Most people have heard the term “estate planning” many times; however, if you have yet to create an estate plan you may not have a thorough understanding of what the term actually includes. Estate planning is a broad concept, and means something different to each person, though there are some common components of most estate plans.
The primary goal of an estate plan is to address how your assets are to be distributed at the time of your death. Without an estate plan, state intestate succession laws will determine what happens to your assets by determining who your legal heirs are. This means that friends, charities, and distant relatives will likely receive nothing from your estate. By executing a Last Will and Testament, the foundation of any estate plan, you have the opportunity to decide whom the beneficiaries of your estate will be instead of letting the state decide.
Estate planning, however, can accomplish much more than simply distributing your estate assets. Another common component of an estate plan, for example, is incapacity planning. Whether as a result of an old age related dementia disease, or a sudden tragic accident at the prime of your life, you could become mentally incapacitated and unable to manage your finances and/or day to day tasks. Again, in the absence of an estate plan, a court will determine who controls your finances and who may make daily decisions for you. By including an incapacity plan in your estate plan, you will be able to decide ahead of time who those people are, providing you with the security of knowing who will control you and your money if the worst happens.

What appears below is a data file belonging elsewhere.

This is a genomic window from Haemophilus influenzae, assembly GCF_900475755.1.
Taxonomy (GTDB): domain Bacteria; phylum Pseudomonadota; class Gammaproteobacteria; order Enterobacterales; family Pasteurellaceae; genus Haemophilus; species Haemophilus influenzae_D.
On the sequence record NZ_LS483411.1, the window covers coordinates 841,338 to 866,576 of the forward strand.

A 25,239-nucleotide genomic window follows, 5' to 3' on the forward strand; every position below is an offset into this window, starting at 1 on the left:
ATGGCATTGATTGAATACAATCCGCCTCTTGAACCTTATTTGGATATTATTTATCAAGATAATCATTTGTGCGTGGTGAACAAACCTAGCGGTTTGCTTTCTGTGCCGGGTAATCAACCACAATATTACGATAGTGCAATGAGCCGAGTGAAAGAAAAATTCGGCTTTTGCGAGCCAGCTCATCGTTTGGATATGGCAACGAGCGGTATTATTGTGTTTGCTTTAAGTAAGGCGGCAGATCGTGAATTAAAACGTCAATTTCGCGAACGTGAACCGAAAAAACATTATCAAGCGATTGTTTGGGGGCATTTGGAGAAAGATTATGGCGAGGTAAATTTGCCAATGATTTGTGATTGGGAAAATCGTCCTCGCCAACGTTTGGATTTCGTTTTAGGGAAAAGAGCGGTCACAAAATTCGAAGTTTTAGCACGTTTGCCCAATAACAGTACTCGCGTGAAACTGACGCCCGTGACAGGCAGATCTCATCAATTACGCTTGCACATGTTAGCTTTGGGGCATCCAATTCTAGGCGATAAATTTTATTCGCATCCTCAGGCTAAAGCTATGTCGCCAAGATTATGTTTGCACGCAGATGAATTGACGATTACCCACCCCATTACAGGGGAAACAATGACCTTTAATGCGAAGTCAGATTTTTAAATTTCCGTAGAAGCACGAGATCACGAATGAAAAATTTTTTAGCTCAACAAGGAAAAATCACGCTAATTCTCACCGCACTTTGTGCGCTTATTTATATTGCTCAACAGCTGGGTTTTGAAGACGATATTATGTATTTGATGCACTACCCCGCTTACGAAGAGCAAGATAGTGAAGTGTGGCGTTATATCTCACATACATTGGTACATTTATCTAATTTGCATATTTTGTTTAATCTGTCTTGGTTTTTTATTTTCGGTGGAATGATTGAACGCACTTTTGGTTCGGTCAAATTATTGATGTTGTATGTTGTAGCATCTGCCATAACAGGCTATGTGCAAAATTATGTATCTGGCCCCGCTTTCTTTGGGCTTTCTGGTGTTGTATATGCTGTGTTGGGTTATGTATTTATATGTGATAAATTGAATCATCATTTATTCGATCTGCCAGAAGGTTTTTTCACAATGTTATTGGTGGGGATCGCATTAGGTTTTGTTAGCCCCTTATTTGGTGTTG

A comprehensive estate plan also affords you the opportunity to minimize your exposure to probate as well as decrease the taxes your estate will owe when you die. Probate is the legal process that an estate passes through upon the death of the estate owner. Assets that are required to go through probate are not immediately available to the intended beneficiaries, providing an incentive to create an estate plan that avoids probate to the extent possible. Of equal importance, all assets owned by your estate when you die are potentially subject to federal gift and estate taxes at the rate of 40 percent. For those who have significant estate assets, creating an estate plan that transfers that wealth prior to death and/or outside of the probate process is an important goal of the estate planning process.
Estate planning can also include special needs planning, asset protection, long-term care planning, and Medicaid planning, among numerous other goals. The important thing to understand is that your estate plan should be as unique as you are and will incorporate all of the goals and objectives that are important to you.